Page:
So you’ve made plans (after a year of sitting at home!), got your outfit laid out, put your favorite tee, trousers and sneakers on, left the house and…Your pit sweat stains are the size of dinner plates in 5 minutes!
There goes your confidence, and now you have to keep your hands glued to your sides all day long.
Listen, sweating will happen in summer, and that’s a fact, but besides showering and using good deodorant, you can also wear more breathable t-shirts to stay fresher and less damp.
Here are the best t-shirt fabrics for people who sweat a lot.
Sweat absorbing vs. Sweat-wicking
You may have heard that t-shirt fabrics can be either sweat-absorbing or sweat-wicking. But what’s the difference?
Generally, when you’re looking for a t-shirt for work or any everyday casual situations like meeting up with friends, running errands around town, or simply hanging out, you want sweat-absorbing fabrics.
They will keep your body cooler, are more comfortable, breathable, and do not retain bad odors (there’s a limit to everything, of course!).
For working out, exercising, going for a hike, or traveling, you may want a sweat-wicking fabric tee because it keeps the sweat away from your body, allows it to cool off quickly. However, you want to stay away from these fabrics in any other situation if you don’t want to add extra sweat to your day.
The most important thing, though, is to always get high-quality t-shirts like the ones from Fresh Clean Tees to ensure you’re regulating your body temperature the best you can. Find out how to choose the best t-shirt material here.
Sweat absorbing fabrics
Unless you’re an athlete or workout nut, you’ll probably need more sweat-absorbing t-shirts, so let’s take a look at which fabrics are your best choices.
Cotton. Cotton is your number one choice and the definite winner of this unofficial competition.
Lightweight cotton is made from natural fibers and is very breathable, so you won’t feel damp because the air can circulate freely throughout the fabric. And when you do inevitably sweat, it dries out pretty quickly.
As it absorbs moisture, cotton keeps you feeling more fresh as the sweat doesn’t stay on your skin.
The only thing you want to pay attention to is the t-shirt color. For example, light grey will expose even the tiniest sweat stains. It’s also crucial to get lightweight cotton and not the heavy one to keep the air flowing freely.
Also, keep in mind that cotton creases pretty easily.
Linen. While linen t-shirts may not be the most popular ones, keep it if you get your hands on one. It’s an excellent choice for the summer!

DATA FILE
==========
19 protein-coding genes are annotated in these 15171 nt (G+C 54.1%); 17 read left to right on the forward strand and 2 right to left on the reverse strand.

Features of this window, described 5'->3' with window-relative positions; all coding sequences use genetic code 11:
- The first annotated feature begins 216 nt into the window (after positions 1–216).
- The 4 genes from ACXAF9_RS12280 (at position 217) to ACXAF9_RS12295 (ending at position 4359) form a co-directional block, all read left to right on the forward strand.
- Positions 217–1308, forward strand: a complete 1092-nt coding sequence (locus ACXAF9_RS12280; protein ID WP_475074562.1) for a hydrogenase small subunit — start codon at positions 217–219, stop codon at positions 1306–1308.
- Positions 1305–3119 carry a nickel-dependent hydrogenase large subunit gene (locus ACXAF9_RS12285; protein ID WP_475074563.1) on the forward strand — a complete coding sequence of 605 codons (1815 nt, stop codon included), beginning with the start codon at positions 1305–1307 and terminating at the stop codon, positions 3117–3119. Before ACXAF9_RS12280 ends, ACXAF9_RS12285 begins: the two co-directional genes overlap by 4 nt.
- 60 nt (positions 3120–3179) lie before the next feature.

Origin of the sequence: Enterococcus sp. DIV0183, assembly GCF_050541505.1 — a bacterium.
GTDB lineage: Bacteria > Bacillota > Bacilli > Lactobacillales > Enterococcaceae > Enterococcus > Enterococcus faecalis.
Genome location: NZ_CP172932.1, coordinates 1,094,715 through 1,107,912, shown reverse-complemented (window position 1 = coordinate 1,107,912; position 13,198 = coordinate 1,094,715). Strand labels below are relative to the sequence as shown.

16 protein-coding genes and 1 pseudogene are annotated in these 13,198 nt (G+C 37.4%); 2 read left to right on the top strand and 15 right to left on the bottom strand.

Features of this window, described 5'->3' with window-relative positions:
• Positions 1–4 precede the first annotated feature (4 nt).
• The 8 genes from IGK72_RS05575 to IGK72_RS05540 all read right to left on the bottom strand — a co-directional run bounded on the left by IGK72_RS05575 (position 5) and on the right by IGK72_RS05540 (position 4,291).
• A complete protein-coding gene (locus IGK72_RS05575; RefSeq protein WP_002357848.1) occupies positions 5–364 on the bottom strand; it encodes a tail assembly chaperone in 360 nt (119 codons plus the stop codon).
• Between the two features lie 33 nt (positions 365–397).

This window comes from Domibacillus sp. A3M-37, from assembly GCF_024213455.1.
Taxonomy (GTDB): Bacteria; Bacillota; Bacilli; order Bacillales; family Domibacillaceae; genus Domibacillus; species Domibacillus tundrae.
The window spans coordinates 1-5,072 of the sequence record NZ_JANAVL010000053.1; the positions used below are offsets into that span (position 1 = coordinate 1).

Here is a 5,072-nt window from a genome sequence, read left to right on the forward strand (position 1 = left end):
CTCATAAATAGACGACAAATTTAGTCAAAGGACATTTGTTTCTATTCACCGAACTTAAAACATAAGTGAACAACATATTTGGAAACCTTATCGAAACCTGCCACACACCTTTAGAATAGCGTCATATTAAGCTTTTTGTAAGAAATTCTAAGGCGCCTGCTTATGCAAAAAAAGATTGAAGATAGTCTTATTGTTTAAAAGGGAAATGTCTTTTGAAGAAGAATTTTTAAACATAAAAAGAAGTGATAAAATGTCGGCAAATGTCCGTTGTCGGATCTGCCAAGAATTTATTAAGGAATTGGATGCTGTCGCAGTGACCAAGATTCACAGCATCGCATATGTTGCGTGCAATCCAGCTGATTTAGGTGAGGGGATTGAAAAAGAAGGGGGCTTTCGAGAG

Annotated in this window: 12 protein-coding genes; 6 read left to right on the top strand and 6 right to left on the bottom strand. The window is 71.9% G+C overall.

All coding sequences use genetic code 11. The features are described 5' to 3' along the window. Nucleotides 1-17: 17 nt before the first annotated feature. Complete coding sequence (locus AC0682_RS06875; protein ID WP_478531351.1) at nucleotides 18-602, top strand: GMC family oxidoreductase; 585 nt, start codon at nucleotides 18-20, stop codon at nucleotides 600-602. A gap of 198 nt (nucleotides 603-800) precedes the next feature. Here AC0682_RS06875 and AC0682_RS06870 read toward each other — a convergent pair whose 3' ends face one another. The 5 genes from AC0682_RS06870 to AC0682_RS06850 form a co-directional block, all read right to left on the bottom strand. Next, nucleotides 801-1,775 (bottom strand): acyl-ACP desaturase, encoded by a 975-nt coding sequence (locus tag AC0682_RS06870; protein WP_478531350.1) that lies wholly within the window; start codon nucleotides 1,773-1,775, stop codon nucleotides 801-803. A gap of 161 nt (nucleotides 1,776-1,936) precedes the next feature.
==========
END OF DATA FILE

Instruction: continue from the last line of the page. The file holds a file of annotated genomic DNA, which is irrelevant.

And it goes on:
According to Elle, linen is a loosely woven, natural fiber which allows heat to escape from the body, it absorbs moisture and dries quickly.
The great thing about linen is that it also doesn’t cling to the body, keeping you as cool as possible.
The only downside of linen is that it wrinkles pretty easily, so you might want to adopt an “I don’t care” mentality here and embrace the wrinkles.
Merino wool. Wool and summer don’t seem like something that goes together, but they actually do! Merino wool is a natural fiber that’s a perfect choice for your t-shirt this summer!
It draws the sweat away from the skin, regulates body temperature, neutralizes bad odors, dries fast, and is wrinkle resistant.
Merino tees are a great option for hot days out or to wear under e.g., a dress shirt in the office to keep the sweat stains away.
The downside? They’re pretty pricey!
Bamboo. Another natural fabric, bamboo, is super soft and very breathable.
A bamboo fabric t-shirt is a great option for those who live in hot and humid areas as the fabric’s resistant to mold, bacteria, mildew, and keeps bad smells away.
Fabrics to avoid
As StitchFix explains, sweat-wicking fabrics are usually made from high-tech polyester that has a moisture-absorbing finish. This fabric works to draw moisture away from the skin to keep you cool and dry.
Unfortunately, most sweat-resistant and moisture-wicking fabrics are synthetic and often of poor quality, which makes you sweat even more. Not cool, not cool.
Here are the fabrics you should avoid:
Polyester. The moisture sits on your skin or gets pushed to your outer layer, not what you want if you sweat a lot.
Rayon. While rayon isn’t technically entirely synthetic (it’s man-made from cotton, wood pulp, and other natural blended or synthetic fibers) and is lightweight, it still doesn’t absorb sweat and keeps you sweating more.
Nylon. Nylon is 100% synthetic, not breathable, and will easily trap heat and moisture, making you sweat more.